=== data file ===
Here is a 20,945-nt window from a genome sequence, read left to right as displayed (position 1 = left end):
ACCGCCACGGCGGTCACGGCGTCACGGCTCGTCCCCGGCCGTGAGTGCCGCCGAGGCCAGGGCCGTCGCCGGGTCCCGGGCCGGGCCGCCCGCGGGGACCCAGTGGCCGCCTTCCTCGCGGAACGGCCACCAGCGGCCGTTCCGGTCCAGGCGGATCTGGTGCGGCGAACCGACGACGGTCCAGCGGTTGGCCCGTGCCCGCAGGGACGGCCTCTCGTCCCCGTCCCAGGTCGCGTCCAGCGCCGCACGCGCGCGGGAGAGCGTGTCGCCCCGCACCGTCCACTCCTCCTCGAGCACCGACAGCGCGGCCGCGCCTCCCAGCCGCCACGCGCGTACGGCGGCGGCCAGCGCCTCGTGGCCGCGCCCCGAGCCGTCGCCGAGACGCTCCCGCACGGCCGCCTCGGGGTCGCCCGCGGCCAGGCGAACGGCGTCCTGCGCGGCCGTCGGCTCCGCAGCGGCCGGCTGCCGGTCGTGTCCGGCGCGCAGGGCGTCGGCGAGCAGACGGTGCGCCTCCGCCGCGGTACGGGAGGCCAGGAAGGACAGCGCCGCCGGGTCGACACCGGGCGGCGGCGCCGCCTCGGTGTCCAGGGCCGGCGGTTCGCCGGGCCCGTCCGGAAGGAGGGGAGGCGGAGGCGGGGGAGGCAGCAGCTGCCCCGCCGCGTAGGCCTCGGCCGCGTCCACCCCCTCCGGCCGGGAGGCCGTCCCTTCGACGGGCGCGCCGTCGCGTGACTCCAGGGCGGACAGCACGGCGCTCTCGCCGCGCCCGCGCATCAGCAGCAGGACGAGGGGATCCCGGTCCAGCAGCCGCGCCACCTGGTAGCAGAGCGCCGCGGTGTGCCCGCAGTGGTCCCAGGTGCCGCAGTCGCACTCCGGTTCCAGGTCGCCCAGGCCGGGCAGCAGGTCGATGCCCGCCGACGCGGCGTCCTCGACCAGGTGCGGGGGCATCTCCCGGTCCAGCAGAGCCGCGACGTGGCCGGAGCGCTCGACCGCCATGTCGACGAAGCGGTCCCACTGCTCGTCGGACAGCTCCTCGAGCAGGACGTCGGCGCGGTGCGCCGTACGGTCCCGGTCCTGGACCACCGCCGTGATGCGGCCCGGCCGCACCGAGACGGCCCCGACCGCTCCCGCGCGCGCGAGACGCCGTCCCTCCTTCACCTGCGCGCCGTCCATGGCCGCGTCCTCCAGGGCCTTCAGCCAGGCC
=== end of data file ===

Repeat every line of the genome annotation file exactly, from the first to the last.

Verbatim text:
Here is a 20,945-nt window from a genome sequence, read left to right as displayed (position 1 = left end):
ACCGCCACGGCGGTCACGGCGTCACGGCTCGTCCCCGGCCGTGAGTGCCGCCGAGGCCAGGGCCGTCGCCGGGTCCCGGGCCGGGCCGCCCGCGGGGACCCAGTGGCCGCCTTCCTCGCGGAACGGCCACCAGCGGCCGTTCCGGTCCAGGCGGATCTGGTGCGGCGAACCGACGACGGTCCAGCGGTTGGCCCGTGCCCGCAGGGACGGCCTCTCGTCCCCGTCCCAGGTCGCGTCCAGCGCCGCACGCGCGCGGGAGAGCGTGTCGCCCCGCACCGTCCACTCCTCCTCGAGCACCGACAGCGCGGCCGCGCCTCCCAGCCGCCACGCGCGTACGGCGGCGGCCAGCGCCTCGTGGCCGCGCCCCGAGCCGTCGCCGAGACGCTCCCGCACGGCCGCCTCGGGGTCGCCCGCGGCCAGGCGAACGGCGTCCTGCGCGGCCGTCGGCTCCGCAGCGGCCGGCTGCCGGTCGTGTCCGGCGCGCAGGGCGTCGGCGAGCAGACGGTGCGCCTCCGCCGCGGTACGGGAGGCCAGGAAGGACAGCGCCGCCGGGTCGACACCGGGCGGCGGCGCCGCCTCGGTGTCCAGGGCCGGCGGTTCGCCGGGCCCGTCCGGAAGGAGGGGAGGCGGAGGCGGGGGAGGCAGCAGCTGCCCCGCCGCGTAGGCCTCGGCCGCGTCCACCCCCTCCGGCCGGGAGGCCGTCCCTTCGACGGGCGCGCCGTCGCGTGACTCCAGGGCGGACAGCACGGCGCTCTCGCCGCGCCCGCGCATCAGCAGCAGGACGAGGGGATCCCGGTCCAGCAGCCGCGCCACCTGGTAGCAGAGCGCCGCGGTGTGCCCGCAGTGGTCCCAGGTGCCGCAGTCGCACTCCGGTTCCAGGTCGCCCAGGCCGGGCAGCAGGTCGATGCCCGCCGACGCGGCGTCCTCGACCAGGTGCGGGGGCATCTCCCGGTCCAGCAGAGCCGCGACGTGGCCGGAGCGCTCGACCGCCATGTCGACGAAGCGGTCCCACTGCTCGTCGGACAGCTCCTCGAGCAGGACGTCGGCGCGGTGCGCCGTACGGTCCCGGTCCTGGACCACCGCCGTGATGCGGCCCGGCCGCACCGAGACGGCCCCGACCGCTCCCGCGCGCGCGAGACGCCGTCCCTCCTTCACCTGCGCGCCGTCCATGGCCGCGTCCTCCAGGGCCTTCAGCCAGGCC